Wednesday, April 19, 2017
An Evening with Jim Lehrer: Conversations about journalism, trauma and mental health
Yesterday morning as I was out running errands I listened to the BBC Newshour on NPR. There was a report from Mosul by a journalist who was at the front lines of a battle between Iraqi forces and ISIS over a single street.
Just listening to the report while running errands in the safety of my car is frightening. The audio was a series of cracks, snare drum gun fire, explosions, whistles and pops. It's constant. The voice of Jonathan Beale from BBC News becomes increasingly strained as his report goes on. He's seeing the bloodied bodies of soldiers. The buildings surrounding him are pockmarked from gun fire and rubbled by bombs. On report he describes evacuating the battle because of safety concerns in a Humvee in which the seats were covered in blood. It was brave, effective reporting. Bringing the realities of war to my suburban enclave.
You can watch video from this report here – though, unfortunately, you can't hear the same raw audio from his original report. His voice was trying to maintain calm during increasingly tense fighting. He was doing his job– witnessing a war and sharing about what he was seeing with a voice of authority and reason. A war, we here in the states are so far removed from. One we don't understand at such a visceral level– even though it has everything to do with the reach of our culture and our politics.
I found myself wondering about how the reporter fared after not only witnessing this violence, but also reporting while under fire. His life clearly at risk. How would he carry this moment– just one of the many in his career and in this long war– through the rest of his life?
It seemed appropriate then, that last night I was able to attend the inaugural event of the Trust for Trauma Journalism, whose mission is "to provide funding to advance innovative, exemplary reporting on violence, conflict, tragedy and their aftermath, and to sustain global initiatives preparing news professionals for the impact of covering traumatic events."
The night was a conversation with Jim Lehrer, anchor for PBS NewsHour and presidential debate moderator. My friend, York Daily Record enterprise editor Scott Blanchard, facilitated the event - asking Lehrer questions about his own experiences dealing with trauma.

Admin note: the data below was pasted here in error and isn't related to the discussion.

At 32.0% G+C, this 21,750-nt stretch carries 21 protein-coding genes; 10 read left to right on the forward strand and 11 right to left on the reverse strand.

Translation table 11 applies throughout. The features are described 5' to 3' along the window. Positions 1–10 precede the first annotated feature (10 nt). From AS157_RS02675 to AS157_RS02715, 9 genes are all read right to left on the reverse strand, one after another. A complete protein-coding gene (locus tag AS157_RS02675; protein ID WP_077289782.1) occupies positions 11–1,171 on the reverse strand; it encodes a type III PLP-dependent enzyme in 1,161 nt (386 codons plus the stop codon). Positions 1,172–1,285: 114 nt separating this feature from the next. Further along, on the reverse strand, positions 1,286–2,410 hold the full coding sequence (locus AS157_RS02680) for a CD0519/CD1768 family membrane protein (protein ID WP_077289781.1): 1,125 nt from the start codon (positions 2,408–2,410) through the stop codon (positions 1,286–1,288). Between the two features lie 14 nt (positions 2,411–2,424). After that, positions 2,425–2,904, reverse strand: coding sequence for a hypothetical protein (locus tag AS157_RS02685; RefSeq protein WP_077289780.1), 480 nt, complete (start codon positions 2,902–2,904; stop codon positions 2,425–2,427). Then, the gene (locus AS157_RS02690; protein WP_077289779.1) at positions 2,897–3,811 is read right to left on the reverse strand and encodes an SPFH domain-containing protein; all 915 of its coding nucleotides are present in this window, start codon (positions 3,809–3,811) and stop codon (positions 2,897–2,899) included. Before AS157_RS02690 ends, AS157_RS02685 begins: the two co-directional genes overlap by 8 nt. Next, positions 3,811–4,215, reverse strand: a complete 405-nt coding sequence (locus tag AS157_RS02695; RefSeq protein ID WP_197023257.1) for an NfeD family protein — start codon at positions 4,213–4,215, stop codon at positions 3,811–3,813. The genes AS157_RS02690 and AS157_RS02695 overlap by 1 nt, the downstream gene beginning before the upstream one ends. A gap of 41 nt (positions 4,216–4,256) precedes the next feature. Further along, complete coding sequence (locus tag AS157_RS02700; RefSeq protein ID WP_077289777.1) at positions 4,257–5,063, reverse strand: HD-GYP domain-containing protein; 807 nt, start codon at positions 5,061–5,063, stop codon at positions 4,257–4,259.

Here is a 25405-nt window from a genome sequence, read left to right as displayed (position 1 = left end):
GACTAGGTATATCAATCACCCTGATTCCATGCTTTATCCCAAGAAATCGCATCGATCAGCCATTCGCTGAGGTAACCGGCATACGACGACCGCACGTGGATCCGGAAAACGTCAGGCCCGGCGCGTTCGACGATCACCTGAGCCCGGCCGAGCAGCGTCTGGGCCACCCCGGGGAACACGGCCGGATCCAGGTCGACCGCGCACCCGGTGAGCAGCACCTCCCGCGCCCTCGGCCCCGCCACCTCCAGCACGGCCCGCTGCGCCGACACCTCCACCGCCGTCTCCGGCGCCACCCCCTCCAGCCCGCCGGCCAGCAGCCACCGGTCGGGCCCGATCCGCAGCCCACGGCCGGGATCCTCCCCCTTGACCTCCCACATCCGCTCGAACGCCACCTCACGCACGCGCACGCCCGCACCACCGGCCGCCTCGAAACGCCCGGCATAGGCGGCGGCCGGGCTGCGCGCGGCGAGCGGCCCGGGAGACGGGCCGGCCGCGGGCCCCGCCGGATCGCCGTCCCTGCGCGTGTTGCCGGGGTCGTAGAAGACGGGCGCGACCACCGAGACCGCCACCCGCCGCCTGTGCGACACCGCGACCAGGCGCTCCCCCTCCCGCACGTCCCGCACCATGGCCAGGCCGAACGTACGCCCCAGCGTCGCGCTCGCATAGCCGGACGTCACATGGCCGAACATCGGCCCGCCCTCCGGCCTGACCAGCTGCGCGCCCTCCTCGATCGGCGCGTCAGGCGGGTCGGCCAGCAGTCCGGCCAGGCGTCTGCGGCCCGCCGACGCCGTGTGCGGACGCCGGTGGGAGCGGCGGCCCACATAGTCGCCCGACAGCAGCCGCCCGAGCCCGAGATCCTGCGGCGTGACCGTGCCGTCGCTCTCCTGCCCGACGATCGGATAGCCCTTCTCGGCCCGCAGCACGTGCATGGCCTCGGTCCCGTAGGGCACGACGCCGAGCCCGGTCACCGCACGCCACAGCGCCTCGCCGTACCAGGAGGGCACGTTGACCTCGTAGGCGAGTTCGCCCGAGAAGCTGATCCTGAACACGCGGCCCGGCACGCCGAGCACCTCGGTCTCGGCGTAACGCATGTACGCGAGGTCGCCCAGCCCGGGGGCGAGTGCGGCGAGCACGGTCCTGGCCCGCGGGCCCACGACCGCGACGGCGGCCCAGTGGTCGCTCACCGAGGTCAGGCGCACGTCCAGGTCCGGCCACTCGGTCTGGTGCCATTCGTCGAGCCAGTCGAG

Lehrer described one moment that's haunted him for decades. When he was a young reporter in Dallas he was assigned to cover John F. Kennedy's motorcade on an overcast day in November 1963. Nearing deadline, his editors were asking whether the president would be using a bubble over his car in the event of rain. Lehrer asked someone working the security detail about the bubble. "No bubble!" the guy yelled back to him. And Lehrer prepared to write his story.
Of course, later he'd learn the president had been shot. In covering that part of the story he ran into the man from the security detail who walked over to him, shaken and asked, "What if I hadn't said, 'no bubble'?" and Lehrer was left to wonder, "What if I hadn't asked the question?"
The anecdote speaks to the moments and stories that etch themselves into a journalist's brain. Affecting not only how they approach reporting a story, but their own mental health.
Every day journalists tell stories about the good and bad and all the in between of the world around us. Many put their own lives at risk– as those who report in conflict zones– and still more are confronted with the darkest moments of humanity and are forever shadowed by the events they witness on the job.
While they may not be the first responders rescuing children from a fire or the soldiers administering first aid to a comrade felled by an IED– they are witnesses to these horrors. Documenters of it.
And listen, I know people love to hate journalists. Especially right now. But they are my former colleagues and current and future friends.
While journalists are often blamed for being biased muckrakers, liars or voyeurs, the reality is we're humans like anyone else. From my time in newsrooms, I can say there is no desire to do any harm, but simply to report truths as best we can, to document our short histories on this planet as best we can, to provide insight and understanding into complicated issues as best we can, to give voices to the voiceless and make sure those in seats of power are held accountable, as best we can. These stories are told by people who are passionate about their communities and the people in them. They affect us deeply.